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This working paper presents the results of an indirect assessment of the personality of U.S. vice president Mike Pence, from the conceptual perspective of personologist Theodore Millon. Information concerning Pence was collected from biographical sources and media reports and synthesized into a personality profile using the Millon Inventory of Diagnostic Criteria (MIDC), which yields 34 normal and maladaptive personality classifications congruent with Axis II of DSM-5.

The personality profile yielded by the MIDC was analyzed on the basis of interpretive guidelines provided in the MIDC and Millon Index of Personality Styles manuals. Pence’s primary personality pattern was found to be Conscientious/dutiful, complemented by secondary Dominant/asserting, Ambitious/confident, and Accommodating/cooperative features and a minor Outgoing/congenial tendency. With the exception of the outgoing tendency, Pence’s profile is nearly identical to that of the more introverted 2012 Republican presidential nominee Mitt Romney, who has a minor Retiring/reserved tendency.

In the absence of concurrent primary personality patterns serving to moderate or offset high conscientiousness, Pence may be described as a dutiful conformist personality type with a conscientious deliberator leadership style. Leaders with this personality profile are characteristically prudent, proper, dignified, dependable, and more principled than most personality types. They are highly organized, with a strong work ethic and careful attention to detail. Dutiful and diligent, conscientious leaders excel in crafting public policy, though they are not typically regarded as visionary or transformational leaders.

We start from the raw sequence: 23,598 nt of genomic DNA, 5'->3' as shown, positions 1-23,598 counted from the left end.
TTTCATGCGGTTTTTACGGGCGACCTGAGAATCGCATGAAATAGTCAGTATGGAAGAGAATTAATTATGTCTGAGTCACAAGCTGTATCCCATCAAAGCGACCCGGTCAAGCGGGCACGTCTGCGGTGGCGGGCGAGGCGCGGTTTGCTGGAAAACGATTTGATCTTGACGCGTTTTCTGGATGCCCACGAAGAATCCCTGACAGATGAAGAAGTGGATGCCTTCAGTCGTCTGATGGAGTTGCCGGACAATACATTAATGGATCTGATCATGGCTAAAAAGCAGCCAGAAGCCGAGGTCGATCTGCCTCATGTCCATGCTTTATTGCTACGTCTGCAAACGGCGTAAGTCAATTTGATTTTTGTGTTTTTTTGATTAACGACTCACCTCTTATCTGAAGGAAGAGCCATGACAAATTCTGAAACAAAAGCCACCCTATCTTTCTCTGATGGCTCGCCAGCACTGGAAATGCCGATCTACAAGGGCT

The major implication of the study is that it offers an empirically based personological framework for identifying psychological attributes on the part of Pence that might serve to complement, amplify, or attenuate personality traits that drive President Donald Trump’s leadership behavior as chief executive.


The research was conducted at the Unit for the Study of Personality in Politics (USPP), a collaborative faculty–student research program in the psychology of politics at St. John’s University and the College of St. Benedict in Collegeville and St. Joseph, Minnesota, directed by Aubrey Immelman, Ph.D., associate professor of psychology, who specializes in the psychological assessment of presidential candidates and world leaders.

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Research poster: The Personality Profile of U.S. Vice President Mike Pence